LARA CROFT TOMBRAIDER 2: SOUNDTRACK
Review by Brad Green:
I haven’t seen the film, but I have been scrutinising the stills. Yes, I know what you’re thinking. Sad hack, sitting at a computer monitor in trackydacks and T-shirt, and getting his Jolies by ogling Lara’s assets. And you’re absolutely right. Here I am in my tired old garb checking out images of the love child of Indiana Jones and Xena Warrior Princess, and desperately admiring her designer diving gear, sexy sporty outfits and a silver jumpsuit that Catwoman and Emma Peel would wrestle to the death for the chance to squeeze into.
Just the sort of wardrobe a video game adventure woman needs to save the world. Of course a kick-ass soundtrack always comes in handy too; and in this respect Ms. Croft gets a leg up from about two thirds of the music here, while the other third is more like an assortment of nasties from the original Pandora’s Box. With the Lost Ark already accounted for, retrieval of this much maligned container is the plot peg, although its contents in this instance are boiled down from the Evils Of The World to the sort of plague Saddam’s scientists were bottling. (At least according to certain dossiers that may or may not have been sexed-up like an action girl.)
I’m sure that in the Ancient Greek version, Pandora’s Box came with an index of wild variety, including such iniquities as monotonous drum beats, unimaginative power chords and that oxymoronic concept, techno-music. Admittedly these only leaked out in the latter part of the twentieth century, but they’ve been making up for lost time. Here The Crystal Method, Lunatic Calm and Gerling go about spreading the travesties with various trance dance and trash thrash, while Nadirah “Nadz” Seid does his best to render hip hop as the worst of the lot. And Moby, who was one of the first electronica-dance artists to present like a pop star, demonstrates once again that he is the perfect example of Fame’s poor taste. His moniker stems from the fact that Moby Dick author Hermann Melville is his great-great grand uncle. Poor old Herm was a literary leviathan whose brilliance was only recognised after his lifetime. The great-great grand nephew is, in a critical sense, a musical minnow whose mediocrity may only be recognised after his.
Fortunately for our funkily attired crypt crasher, she doesn’t have to go about all her spunky heroism on a diet of such tripe. Plenty of other tracks, the majority in fact, fall into a sort of neo-alt rock category that’s more than fun and punchy enough for its context. The prefix of the genre is the key of course. Alt rock and its odious subgroups and relatives--grunge, punk, garage--has been gradually evolving into a more palatable style that takes its rough edges and applies them to recognisably musical structures.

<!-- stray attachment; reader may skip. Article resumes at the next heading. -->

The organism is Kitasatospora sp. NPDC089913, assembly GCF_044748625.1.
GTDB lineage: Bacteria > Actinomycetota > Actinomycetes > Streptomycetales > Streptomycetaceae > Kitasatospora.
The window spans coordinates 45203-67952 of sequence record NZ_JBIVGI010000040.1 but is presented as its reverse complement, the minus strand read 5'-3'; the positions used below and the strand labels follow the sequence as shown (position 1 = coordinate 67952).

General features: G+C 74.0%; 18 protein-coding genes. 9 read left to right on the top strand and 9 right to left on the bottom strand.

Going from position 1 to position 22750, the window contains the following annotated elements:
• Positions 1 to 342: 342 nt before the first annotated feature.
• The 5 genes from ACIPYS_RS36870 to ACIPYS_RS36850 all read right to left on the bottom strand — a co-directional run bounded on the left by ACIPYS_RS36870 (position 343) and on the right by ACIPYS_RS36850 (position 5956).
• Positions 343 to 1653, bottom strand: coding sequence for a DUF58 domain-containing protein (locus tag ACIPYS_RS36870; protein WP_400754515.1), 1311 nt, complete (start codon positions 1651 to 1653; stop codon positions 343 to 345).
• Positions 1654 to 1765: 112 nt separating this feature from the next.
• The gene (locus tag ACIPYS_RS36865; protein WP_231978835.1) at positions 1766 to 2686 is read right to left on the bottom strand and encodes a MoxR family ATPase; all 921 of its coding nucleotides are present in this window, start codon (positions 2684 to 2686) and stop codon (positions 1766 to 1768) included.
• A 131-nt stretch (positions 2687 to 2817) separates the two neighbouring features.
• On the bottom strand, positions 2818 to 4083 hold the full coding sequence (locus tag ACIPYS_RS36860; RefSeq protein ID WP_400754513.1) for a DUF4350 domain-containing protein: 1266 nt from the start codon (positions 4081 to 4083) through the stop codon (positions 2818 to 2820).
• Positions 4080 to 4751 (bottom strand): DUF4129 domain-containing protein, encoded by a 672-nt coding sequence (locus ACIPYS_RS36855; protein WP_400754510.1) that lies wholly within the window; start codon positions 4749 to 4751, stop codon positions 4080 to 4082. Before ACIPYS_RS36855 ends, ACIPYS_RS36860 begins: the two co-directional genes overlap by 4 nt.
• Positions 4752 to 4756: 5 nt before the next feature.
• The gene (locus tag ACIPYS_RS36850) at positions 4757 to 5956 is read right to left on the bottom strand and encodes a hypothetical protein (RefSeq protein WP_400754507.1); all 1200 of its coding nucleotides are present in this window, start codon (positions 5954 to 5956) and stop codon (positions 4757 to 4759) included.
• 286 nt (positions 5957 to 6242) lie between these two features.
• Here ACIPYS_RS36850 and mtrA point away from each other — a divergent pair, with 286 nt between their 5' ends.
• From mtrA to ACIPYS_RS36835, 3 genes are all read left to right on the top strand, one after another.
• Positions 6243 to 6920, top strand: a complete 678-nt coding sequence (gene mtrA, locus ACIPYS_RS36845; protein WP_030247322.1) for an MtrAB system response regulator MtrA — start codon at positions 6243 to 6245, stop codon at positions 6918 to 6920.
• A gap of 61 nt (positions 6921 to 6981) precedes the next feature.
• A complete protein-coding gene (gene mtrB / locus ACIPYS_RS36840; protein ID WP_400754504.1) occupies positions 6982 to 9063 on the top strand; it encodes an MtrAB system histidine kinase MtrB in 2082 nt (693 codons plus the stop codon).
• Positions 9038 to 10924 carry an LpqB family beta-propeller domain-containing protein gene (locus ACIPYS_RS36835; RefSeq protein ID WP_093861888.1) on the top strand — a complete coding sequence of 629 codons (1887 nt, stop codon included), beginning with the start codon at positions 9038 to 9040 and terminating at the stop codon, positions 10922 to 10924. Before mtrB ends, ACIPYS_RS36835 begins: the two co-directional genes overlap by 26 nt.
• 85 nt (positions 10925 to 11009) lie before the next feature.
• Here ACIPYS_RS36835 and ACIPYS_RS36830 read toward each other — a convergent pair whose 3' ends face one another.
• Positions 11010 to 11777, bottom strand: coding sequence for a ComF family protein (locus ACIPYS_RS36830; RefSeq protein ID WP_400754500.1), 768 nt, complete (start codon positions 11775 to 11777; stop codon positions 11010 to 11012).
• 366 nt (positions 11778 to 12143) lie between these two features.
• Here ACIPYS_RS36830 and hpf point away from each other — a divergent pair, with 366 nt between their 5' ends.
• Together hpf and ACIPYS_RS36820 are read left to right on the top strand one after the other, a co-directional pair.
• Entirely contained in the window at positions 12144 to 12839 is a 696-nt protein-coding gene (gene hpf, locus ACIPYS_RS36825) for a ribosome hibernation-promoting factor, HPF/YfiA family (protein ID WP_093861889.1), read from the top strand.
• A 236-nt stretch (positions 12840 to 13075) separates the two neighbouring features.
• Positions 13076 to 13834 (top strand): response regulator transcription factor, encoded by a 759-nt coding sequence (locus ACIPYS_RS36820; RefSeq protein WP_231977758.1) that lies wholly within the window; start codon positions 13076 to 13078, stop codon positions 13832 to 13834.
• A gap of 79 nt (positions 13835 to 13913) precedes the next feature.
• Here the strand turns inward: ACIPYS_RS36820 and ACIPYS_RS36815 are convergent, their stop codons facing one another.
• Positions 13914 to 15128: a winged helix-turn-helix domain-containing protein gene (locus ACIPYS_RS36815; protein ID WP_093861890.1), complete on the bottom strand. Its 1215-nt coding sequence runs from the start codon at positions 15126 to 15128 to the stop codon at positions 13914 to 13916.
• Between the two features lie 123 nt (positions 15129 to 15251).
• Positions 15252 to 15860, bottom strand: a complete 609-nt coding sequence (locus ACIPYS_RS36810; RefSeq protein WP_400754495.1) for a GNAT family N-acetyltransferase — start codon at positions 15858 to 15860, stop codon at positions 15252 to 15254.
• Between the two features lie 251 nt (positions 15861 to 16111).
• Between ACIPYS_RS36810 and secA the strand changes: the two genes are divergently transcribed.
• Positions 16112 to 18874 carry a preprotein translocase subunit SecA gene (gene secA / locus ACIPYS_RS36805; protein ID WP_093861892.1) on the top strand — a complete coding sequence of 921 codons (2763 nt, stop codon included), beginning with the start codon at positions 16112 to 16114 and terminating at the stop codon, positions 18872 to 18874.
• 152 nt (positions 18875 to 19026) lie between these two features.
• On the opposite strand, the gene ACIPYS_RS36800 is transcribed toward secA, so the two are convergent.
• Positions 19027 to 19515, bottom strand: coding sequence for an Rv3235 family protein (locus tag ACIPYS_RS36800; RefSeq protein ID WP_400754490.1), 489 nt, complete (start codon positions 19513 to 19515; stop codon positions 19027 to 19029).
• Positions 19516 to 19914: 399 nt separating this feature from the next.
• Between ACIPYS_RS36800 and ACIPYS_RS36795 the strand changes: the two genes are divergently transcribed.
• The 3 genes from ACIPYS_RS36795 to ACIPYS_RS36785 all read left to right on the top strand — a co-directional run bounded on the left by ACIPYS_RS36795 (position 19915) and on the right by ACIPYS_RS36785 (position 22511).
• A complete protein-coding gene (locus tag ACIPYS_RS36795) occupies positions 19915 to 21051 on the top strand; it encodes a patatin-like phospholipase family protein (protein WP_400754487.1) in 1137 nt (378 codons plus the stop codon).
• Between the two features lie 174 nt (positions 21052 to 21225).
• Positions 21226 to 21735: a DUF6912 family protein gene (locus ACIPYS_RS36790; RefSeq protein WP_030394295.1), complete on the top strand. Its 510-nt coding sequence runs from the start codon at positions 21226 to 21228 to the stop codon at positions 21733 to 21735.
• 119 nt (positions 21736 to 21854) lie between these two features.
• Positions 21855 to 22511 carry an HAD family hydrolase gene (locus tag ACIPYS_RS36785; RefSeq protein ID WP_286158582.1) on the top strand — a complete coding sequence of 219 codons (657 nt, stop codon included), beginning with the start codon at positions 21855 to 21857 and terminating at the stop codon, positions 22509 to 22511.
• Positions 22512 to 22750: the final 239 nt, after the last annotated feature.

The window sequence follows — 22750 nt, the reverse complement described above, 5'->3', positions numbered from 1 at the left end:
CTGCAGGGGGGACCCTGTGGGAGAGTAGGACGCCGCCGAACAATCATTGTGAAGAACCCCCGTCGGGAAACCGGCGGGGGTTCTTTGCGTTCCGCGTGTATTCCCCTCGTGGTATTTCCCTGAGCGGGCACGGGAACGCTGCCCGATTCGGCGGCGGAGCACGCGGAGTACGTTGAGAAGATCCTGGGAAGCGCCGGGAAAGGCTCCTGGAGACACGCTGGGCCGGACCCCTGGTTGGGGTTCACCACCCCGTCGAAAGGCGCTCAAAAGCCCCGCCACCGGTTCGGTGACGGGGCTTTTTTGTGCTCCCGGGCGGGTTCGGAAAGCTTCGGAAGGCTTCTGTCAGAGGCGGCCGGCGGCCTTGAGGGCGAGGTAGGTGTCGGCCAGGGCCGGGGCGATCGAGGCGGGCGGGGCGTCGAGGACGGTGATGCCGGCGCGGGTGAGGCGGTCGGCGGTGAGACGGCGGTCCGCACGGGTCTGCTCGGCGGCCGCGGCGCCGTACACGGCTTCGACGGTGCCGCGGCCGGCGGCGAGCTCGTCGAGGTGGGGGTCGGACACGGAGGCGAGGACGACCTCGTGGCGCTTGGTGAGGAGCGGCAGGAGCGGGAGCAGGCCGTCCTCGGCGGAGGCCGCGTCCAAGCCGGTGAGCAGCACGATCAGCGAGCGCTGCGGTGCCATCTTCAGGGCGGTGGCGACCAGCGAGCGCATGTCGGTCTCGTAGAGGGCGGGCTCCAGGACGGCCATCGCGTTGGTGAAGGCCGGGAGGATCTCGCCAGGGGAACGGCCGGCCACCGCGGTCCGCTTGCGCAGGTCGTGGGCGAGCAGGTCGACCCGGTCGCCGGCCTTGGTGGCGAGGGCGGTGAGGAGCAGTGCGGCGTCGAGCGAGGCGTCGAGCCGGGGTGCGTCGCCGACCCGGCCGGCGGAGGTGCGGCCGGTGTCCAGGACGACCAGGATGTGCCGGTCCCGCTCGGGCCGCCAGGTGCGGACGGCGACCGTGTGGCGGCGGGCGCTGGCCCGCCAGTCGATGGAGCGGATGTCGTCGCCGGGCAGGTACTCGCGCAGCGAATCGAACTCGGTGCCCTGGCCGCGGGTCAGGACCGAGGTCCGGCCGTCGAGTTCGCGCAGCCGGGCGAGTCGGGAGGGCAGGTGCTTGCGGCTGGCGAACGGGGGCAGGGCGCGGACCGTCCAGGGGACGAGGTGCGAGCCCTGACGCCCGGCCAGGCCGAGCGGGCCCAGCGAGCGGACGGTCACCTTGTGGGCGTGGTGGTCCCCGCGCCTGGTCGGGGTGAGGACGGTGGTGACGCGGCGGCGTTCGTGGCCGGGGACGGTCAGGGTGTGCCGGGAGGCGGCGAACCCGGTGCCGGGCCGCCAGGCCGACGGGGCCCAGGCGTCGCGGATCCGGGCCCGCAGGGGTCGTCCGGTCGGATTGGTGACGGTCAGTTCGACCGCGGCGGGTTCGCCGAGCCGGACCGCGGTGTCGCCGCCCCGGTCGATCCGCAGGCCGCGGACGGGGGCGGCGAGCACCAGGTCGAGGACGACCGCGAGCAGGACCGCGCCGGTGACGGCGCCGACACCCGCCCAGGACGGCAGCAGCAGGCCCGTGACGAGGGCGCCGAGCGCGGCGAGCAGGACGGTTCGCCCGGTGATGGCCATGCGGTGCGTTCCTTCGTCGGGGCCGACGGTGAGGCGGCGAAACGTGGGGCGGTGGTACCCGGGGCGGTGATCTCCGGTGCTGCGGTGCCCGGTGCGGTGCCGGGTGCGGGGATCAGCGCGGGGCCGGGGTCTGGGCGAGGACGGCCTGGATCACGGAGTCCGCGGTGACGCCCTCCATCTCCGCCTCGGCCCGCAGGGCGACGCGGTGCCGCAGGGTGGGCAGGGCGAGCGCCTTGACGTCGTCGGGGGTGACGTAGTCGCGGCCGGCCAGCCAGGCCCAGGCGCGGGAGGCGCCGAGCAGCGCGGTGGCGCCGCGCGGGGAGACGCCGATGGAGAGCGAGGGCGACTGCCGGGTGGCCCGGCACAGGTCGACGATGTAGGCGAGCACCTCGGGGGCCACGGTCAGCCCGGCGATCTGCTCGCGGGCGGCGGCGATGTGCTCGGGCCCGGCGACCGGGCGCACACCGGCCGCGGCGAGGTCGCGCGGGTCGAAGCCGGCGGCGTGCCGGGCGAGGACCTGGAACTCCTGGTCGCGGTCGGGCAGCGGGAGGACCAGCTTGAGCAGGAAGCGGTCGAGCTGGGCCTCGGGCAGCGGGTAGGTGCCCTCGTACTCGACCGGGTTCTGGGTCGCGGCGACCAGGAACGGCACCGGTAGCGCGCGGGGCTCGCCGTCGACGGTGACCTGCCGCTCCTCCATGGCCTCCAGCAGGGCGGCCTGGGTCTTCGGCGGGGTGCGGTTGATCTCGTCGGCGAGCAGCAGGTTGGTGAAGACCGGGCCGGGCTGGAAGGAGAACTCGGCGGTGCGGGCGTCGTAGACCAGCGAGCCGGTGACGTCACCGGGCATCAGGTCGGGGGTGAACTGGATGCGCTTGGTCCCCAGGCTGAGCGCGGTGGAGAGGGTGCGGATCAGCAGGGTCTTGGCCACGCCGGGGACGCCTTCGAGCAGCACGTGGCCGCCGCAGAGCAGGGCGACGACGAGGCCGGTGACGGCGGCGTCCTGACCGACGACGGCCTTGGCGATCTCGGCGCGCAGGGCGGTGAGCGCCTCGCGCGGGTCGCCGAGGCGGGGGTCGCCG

Solid offerings here by Filter, Alexandra Slate, Saliva and Sloth aren’t exactly classic rock, but they overlay the grunting guitars with some agreeable hooks, and more surprisingly perhaps, hints of ‘80s pop. Filter use a pre-chorus bridge that echoes Duran Duran; the opening of Saliva’s Time is an unmistakable nod to The Police’s Walking On The Moon; and even more overt but far less effective is The Dandy Warhol’s appropriation of the bass and drum groove Ashes To Ashes. The original remains David Bowie’s finest moment, but The Dandy Warhols build a far lamer song on the same foundation.
The most impressive element of Filter and Alexandra Slate’s songs are the strong vocal performances, a distinct advance for alt-rock from the years when Kurt Cobain’s tuneless growl ruled the airwaves. Slate’s half purr, half rasp is at least half as good as Suze Demarches at her best (which is more than good enough for me); and Filter’s frontman has clean, strong voice, with just an undertow of husk. It’s also well toned and impressively endowed in the upper register; much like Ms. Croft.
For the obligatory orchestral cue, we get a slice of Alan Silvestri. He’s a likely suspect for these films because he’s always delivered great accompaniments for animation. Interestingly, with animation literally brought to life here, we find his usual frenetic arrangements pared down to minimalist, somewhat romantic strings.
Another familiar name is David A. Stewart, best known as the half of the Eurhythmics that didn’t really kick, though his one notable post-Eurhythmics hit came from a soundtrack--the lyrical instrumental duet Lily Was Here with saxophonist Candy Dulfer. Stewart’s track here is pleasant enough but it does sound like competent musicianship looking for a leading lady. Get back to those collaborations is my advice. But it also features a stark contrast to the younger guitarists. Alt-rock might be developing a little more musicality but the fad for grime in the guitar tone remains. Stewart’s strings veritably sing in comparison; he just doesn’t quite have the chops to totally knock us out.
I guess we will just have to wait for the self-sufficient Lara Croft to come to her own aid. She strikes me as a gal unlikely to settle for second best, and while there’s plenty to admire on this soundtrack, for the next sequel I can see her penetrating the secret burial place of a long lost artifact. The classic electric guitar solo.
Published September 25, 2003
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TITLE: Lara Croft Tomb Raider, The Cradle Of Life
ID: 397603 373725
ARTISTS: Alexandra Slate; The Crystal Method; Lunatic Calm; The Dandy Warhols; Kasabian; P.O.D.; Saliva; Filter; Moby; Nadirah “Nadz” Seid; Davey Brothers; David A. Stewart; Conjure One (featuring Sinead O’ Connor); 3rd Strike; Sloth; Alan Silvestri; Gerling
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